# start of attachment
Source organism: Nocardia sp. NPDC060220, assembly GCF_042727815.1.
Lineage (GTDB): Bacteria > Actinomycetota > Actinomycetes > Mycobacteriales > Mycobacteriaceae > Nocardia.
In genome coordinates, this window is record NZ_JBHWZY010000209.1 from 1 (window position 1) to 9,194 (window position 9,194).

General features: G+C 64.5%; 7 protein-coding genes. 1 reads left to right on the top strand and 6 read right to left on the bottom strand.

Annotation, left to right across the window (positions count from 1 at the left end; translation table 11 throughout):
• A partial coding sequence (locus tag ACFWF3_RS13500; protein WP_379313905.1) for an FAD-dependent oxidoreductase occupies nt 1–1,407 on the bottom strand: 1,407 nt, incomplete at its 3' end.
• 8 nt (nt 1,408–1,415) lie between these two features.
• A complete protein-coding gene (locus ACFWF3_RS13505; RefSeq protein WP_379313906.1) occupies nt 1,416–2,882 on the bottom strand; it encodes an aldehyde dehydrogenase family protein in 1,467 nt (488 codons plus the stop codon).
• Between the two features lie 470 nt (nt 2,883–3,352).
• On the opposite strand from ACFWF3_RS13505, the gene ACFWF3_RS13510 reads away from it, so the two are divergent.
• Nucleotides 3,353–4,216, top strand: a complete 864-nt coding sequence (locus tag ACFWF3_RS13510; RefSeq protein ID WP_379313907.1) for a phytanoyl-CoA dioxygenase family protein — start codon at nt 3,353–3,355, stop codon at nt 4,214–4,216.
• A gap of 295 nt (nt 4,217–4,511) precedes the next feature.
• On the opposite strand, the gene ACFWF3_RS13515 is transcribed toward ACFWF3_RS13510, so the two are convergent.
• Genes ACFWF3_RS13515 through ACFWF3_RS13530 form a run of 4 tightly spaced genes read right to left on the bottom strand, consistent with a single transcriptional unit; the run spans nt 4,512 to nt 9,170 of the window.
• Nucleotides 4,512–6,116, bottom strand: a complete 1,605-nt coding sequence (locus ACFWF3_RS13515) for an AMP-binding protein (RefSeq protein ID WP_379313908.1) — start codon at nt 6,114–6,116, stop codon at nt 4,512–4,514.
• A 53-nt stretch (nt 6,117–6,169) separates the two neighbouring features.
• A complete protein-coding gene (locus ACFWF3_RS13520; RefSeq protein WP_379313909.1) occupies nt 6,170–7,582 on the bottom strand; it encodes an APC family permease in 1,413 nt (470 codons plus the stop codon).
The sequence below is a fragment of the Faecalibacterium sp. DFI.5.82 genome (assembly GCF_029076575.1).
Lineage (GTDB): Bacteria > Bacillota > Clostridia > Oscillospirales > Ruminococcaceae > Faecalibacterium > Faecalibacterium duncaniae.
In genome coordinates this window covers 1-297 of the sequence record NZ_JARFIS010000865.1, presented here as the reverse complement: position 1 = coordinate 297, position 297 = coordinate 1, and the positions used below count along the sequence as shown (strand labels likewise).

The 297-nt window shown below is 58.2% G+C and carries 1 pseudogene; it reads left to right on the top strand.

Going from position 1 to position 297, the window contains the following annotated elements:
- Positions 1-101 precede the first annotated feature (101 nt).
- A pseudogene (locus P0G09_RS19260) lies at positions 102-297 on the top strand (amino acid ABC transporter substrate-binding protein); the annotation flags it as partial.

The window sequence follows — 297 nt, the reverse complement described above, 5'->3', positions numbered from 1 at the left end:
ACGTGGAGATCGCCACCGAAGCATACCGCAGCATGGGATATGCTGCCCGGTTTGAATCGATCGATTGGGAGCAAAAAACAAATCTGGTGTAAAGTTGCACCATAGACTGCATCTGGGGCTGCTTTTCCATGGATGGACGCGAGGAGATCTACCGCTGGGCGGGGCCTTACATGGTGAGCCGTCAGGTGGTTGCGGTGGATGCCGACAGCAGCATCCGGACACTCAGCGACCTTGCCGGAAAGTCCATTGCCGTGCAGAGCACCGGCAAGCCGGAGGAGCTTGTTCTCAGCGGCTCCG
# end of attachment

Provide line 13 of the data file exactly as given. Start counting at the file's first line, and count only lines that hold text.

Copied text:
• On the opposite strand, the gene ACFWF3_RS13515 is transcribed toward ACFWF3_RS13510, so the two are convergent.